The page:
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Shops Submerged As Flood Destroys Over N15 Million Goods In Aba

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A heavy downpour on Wednesday night in Aba, the commercial city of Abia, has left many homes, shops and markets submerged by flood.

Goods estimated at over N15 million were also destroyed by the flood.

At Ahia Ohuru (New Market), over 25 shops on lines 10, 16, 20, 43, 44 and 47 were all submerged.

Mr. Obinna Ogugua, a trader in the market, was said to have lost 32 bales of clothes, worth about N2.9 million.

The more than six hours rain also flooded the Ahuronye, Nwaogu and Mathew streets on Obuda/Eziukwu and Ohanku roads in the Ndiegoro area of the city, leaving many houses flooded.

The unfortunate development also rendered scores of residents of the area homeless.

A resident, who spoke on the condition of anonymity, told NAN that he lost all his household items to the flood.

He said that it took the intervention of neighbours to save some children, especially those whose parents were away during the downpour, from being swept away by the flood.

Mr. Okechukwu Egechi, a landlord in the area, said in an interview with NAN that Wednesday’s experience was not new to them.

Egechi, however, said that the extent of flood and resultant damage of property was significantly higher than similar incidents in the recent past.

He said that he was away when the rain started but regretted that it was difficult for him to access his house when he returned at the end of the rain due to the heavy flood.

He said: “We have been complaining about the poor drainage in this area for many years, but nobody listened to us.

“It is so bad that we have people representing us at the state and federal levels but they do not know about the perennial flooding facing us.”

Egechi, who claimed that he lost all his property to the flood, also said that he nearly lost his 13-year-old daughter to the flood.

“As I was told, she was the last to leave the house and suddenly fell into the flood but was rescued by neighbours,” he said.

Mr. Oriaku Chisom, a Senior Pastor at the Garden of Life Ministries, situated at No. 6 Ahuronye Street, said that flooding had become a perennial problem in the area.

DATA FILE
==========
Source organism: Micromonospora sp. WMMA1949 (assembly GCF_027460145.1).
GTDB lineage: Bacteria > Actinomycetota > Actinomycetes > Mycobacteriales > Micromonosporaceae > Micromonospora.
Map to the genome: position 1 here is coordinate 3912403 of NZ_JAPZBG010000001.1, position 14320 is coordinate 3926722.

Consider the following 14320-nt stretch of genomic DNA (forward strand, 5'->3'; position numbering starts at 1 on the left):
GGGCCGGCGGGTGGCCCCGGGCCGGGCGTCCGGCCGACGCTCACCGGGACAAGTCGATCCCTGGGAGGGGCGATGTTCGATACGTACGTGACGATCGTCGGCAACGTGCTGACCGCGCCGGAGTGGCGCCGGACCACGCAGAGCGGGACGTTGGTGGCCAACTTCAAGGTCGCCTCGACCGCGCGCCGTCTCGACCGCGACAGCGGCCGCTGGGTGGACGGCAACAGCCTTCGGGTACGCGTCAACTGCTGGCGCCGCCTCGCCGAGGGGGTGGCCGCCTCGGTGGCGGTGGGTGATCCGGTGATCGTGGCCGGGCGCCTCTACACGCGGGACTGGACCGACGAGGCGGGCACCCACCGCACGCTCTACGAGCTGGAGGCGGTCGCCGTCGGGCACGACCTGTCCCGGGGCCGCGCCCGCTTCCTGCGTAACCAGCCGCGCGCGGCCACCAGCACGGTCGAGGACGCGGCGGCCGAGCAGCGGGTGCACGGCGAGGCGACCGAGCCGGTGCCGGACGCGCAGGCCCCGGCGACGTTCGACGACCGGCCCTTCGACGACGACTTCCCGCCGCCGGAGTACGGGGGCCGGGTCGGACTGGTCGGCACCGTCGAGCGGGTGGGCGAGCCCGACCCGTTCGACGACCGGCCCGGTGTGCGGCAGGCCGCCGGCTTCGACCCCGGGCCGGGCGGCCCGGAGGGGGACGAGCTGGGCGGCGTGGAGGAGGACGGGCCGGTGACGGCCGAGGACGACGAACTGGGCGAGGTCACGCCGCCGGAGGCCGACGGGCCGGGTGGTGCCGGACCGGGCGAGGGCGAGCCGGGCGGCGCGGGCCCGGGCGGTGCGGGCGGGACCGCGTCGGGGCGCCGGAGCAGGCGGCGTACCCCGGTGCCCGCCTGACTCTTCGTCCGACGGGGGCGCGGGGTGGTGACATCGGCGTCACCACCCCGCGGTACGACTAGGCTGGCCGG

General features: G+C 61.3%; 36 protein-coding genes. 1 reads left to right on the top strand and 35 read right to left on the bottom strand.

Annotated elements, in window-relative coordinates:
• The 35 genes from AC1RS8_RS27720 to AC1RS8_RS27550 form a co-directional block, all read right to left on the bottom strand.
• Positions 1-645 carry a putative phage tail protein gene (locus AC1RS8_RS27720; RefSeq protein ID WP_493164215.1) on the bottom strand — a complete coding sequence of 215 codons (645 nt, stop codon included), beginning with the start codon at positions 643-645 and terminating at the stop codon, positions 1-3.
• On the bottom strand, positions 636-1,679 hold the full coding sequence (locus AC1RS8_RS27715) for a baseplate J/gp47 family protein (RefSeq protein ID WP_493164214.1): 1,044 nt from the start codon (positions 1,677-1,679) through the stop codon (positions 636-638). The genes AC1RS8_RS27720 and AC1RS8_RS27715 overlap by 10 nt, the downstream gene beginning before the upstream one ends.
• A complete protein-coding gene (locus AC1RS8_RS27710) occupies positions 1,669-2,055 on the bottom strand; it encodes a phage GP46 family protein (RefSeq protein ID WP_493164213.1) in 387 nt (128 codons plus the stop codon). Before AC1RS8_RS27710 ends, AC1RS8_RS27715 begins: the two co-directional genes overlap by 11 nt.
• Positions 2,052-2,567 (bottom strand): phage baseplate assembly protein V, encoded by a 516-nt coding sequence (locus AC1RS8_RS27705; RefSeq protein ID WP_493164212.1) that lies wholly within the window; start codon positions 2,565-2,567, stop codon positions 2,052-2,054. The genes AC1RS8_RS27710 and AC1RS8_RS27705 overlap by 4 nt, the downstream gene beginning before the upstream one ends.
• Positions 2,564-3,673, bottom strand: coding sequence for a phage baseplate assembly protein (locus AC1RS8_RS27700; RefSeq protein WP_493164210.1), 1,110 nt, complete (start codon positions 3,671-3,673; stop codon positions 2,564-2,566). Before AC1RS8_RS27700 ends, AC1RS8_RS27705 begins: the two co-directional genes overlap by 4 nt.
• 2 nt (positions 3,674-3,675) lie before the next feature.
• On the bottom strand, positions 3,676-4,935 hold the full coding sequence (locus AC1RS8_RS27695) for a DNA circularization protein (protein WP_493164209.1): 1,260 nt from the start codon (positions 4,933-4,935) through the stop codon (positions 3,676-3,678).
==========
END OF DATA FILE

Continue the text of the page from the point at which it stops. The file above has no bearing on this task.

Chisom said: “The situation is not new. It has become an annual incident and usually takes residents unawares.

“What is happening is simply a sheer sign of neglect by our political leaders. People will suffer and buy household equipment only to lose them to flood every year.”

He said that although he was sent packing from his residence in the area by a flood some years ago, his church was still situated there.

He regretted that the Federal Government’s contract through the Ecological Fund Office for the reconstruction of the drains to properly address the flood menace was allegedly abandoned.

“We are calling on our leaders, from councilors, council chairmen, state and federal lawmakers, and the governor to urgently intervene in order to save the residents from the disaster,” Chisom said.

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Business

Vat Increase: Businesses In Lagos To Pay 12.2 Per Cent On Goods, Services

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Businesses in Lagos will pay 12.2 per cent on the sale of goods and services once the 7.2 per cent Value Added Tax increase comes into force.

An analyst with Afrinvest, Adedayo Bakare, pointed this to SaharaReporters on Wednesday during a chat.

The Lagos State Government had since collected tax from restaurants and other retailers under a sales tax law despite a Supreme Court ruling against such in September 2018.

Bakare while speaking with SaharaReporters, said, “In Lagos, consumption tax is already 10 per cent because Lagos State charges five per cent VAT and there is also another consumption tax of five per cent.

“So, for Lagos State, automatically, consumption tax is 12.2 per cent.”

Citing the data on VAT collection given by Nigeria’s former Finance Minister, Kemi Adeosun, in 2018, Bakare said only about four states were generating most of the VAT, adding that the tax burden on just a few is disproportionate.

“Meanwhile, when they generate all these money, they will share it between 36 states when most of the money is generated in just four states.”

While admitting that the hike in VAT was not wrong, Bakare said there was a more urgent need to keep widening the tax net.

He added, “It is important that they widen the tax net to bring more informal businesses to the formal sector.”